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  #31  
Old 10-24-2013
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Re: Heating Your Boat

I have two of the Alladin, Lox-on mantle kero lamps. These are typically hard to find at decent prices. New units start at nearer $200. With an accessory or two; gimbal mt and reflector, retail can run double that...

I found mine in GA of all places , at a junk shop. They IIRC, I only paid $85 each. They also had a whole raft of the circular wick types @ the same price. Fortunately, I live in Amish-country and have access to outlets that still stock parts and supplies for the Alladins.
The biggest trouble with the Alladins is size. They are almost 18" tall without reflector or heat stop-cap. Add a gimbal mount or hanger and ya'd need a whole lotta headroom ta swing one Lotsa light; but if ya don't adjust them properly, they will soot-up and smoke like a choo-choo train and drive ya out.
HTH,
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  #32  
Old 10-24-2013
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Re: Heating Your Boat

For heating while underway on axillary power, we have a Heater Craft heater that uses the heat from the engine coolant. The unit is fitted with a variable speed fan and it readily heats the boat, even for several hours after we've shut the engine down. See (click on) Heater Craft
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  #33  
Old 10-24-2013
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Re: Heating Your Boat

I had a small Coleman tent propane heater but I will be getting one of these for when we're anchored out...otherwise when on shore power I prefer the oil filled electric heaters and a small WM unit for the bilge.

Big Buddy Heater, Dual-Heating System - Walmart.com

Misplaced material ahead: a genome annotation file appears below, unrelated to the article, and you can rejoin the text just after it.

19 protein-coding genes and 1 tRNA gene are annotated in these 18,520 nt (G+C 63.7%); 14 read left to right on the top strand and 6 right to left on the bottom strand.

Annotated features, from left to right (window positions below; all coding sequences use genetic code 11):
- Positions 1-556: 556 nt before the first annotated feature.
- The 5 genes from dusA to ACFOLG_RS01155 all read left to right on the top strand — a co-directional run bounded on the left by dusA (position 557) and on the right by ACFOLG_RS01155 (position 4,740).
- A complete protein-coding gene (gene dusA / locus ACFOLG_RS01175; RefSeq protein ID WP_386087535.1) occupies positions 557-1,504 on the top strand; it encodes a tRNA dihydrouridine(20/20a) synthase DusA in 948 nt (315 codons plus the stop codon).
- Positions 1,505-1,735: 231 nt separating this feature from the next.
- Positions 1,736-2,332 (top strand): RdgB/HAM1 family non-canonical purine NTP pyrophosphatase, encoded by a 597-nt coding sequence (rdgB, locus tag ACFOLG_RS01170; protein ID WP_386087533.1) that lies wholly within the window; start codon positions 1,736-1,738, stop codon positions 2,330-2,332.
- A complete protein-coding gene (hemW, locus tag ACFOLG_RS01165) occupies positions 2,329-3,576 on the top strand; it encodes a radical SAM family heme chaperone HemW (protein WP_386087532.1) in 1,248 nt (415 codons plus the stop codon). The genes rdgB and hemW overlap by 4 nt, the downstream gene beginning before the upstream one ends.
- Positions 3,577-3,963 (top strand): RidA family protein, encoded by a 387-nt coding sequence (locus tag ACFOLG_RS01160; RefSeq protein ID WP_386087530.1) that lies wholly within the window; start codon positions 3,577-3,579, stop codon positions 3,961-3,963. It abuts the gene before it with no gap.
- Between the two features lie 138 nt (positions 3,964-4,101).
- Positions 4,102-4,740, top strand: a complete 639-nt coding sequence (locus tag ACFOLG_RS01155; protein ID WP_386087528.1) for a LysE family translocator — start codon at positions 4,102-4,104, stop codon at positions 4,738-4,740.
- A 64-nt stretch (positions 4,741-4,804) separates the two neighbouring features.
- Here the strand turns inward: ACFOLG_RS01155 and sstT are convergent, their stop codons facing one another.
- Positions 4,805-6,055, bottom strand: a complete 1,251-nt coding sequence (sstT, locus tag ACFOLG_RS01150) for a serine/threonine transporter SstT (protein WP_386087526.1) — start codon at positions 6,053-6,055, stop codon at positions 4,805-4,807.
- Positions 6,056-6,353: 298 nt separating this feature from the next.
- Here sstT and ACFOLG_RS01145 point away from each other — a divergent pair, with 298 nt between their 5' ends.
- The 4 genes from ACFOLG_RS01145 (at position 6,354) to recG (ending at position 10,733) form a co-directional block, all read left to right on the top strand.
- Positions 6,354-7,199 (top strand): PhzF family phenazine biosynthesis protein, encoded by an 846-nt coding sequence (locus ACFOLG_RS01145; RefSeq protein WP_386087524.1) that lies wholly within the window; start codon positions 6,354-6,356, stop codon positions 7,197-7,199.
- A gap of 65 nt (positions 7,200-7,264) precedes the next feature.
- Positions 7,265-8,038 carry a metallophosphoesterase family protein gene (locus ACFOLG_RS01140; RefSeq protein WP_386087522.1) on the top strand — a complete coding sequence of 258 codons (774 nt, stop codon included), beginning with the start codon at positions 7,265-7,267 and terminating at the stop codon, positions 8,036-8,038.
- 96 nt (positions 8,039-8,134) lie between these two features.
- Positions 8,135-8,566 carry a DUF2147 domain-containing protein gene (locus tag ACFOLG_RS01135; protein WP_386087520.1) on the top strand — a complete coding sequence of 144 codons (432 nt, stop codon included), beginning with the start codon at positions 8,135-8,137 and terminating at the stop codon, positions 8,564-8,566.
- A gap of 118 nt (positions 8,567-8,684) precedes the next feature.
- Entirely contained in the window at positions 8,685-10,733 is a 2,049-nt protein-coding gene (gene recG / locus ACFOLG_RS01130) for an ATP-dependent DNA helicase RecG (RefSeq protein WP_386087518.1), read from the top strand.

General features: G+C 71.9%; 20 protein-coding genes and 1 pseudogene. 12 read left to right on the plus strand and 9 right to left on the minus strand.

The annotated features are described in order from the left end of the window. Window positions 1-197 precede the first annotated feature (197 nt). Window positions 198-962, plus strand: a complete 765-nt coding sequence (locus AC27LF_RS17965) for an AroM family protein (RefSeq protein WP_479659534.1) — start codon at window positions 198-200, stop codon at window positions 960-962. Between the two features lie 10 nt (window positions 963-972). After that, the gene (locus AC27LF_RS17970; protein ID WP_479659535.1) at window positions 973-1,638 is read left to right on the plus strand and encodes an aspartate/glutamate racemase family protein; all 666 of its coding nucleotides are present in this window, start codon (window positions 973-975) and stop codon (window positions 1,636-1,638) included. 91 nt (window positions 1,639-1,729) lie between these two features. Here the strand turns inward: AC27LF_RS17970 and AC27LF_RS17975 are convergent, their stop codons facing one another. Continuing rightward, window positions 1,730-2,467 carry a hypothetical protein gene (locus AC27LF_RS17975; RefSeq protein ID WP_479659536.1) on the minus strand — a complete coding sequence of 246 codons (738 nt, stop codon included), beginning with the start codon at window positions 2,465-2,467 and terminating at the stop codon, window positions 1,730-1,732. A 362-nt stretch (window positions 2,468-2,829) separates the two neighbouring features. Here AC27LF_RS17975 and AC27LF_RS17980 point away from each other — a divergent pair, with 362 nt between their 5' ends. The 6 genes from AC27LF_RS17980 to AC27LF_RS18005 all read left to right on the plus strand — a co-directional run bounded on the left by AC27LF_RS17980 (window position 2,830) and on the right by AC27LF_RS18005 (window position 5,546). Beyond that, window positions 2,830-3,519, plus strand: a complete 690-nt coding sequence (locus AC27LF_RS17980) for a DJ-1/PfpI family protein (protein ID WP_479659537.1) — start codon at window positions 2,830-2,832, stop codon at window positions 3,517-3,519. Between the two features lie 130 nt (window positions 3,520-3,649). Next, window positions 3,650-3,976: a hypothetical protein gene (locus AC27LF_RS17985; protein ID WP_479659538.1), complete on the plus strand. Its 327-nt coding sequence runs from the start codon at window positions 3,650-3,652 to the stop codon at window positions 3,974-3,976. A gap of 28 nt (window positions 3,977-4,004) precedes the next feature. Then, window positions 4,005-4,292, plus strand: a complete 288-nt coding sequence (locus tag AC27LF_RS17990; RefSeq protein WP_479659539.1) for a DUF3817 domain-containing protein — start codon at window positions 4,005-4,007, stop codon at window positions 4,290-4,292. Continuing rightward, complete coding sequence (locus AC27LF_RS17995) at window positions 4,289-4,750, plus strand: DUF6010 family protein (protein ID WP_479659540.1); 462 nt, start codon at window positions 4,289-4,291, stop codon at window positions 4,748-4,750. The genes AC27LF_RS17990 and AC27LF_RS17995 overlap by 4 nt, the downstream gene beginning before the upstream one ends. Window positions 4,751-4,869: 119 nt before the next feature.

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Last edited by T37Chef; 10-24-2013 at 01:13 PM.
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Old 10-24-2013
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Re: Heating Your Boat

Quote:
Originally Posted by T37Chef View Post
I had a small Coleman tent propane heater but I will be getting one of these when we're anchored out...otherwise when on shore power I prefer the oil filled electric heaters and a small WM unit for the bilge.

Big Buddy Heater, Dual-Heating System - Walmart.com

The one thing I like on this is the one one star review was that the oxygen sensor is too sensitive to low oxygen for use at altitude. Might not be good for those in Colorado, but on a boat that is a good thing. Just make sure to have a CO detector, but you should have one anyway.
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Last edited by miatapaul; 10-24-2013 at 02:32 PM.
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  #35  
Old 10-25-2013
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Re: Heating Your Boat

One thing you may want to think about is noise. Have both reverse cycle and a three zone Webasco. The reverse AC makes significant fan noise whereas the hydronic heater is just about noiseless. Use the reverse AC during the day when in a slip and the hydronic at night. To save diesel turn up the thermostat of the reverse AC and run it hotter than normal for an hour before sleep then turn it off at night. This allows me to leave the hydronic at a lower temp while trying to get to sleep and sleeping with no noise.
Other thing to think about is safety. Particularly, is the heater safe to use when sailing. Some are truly unsafe if heeled beyond a certain point or bouncing around.
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  #36  
Old 10-28-2013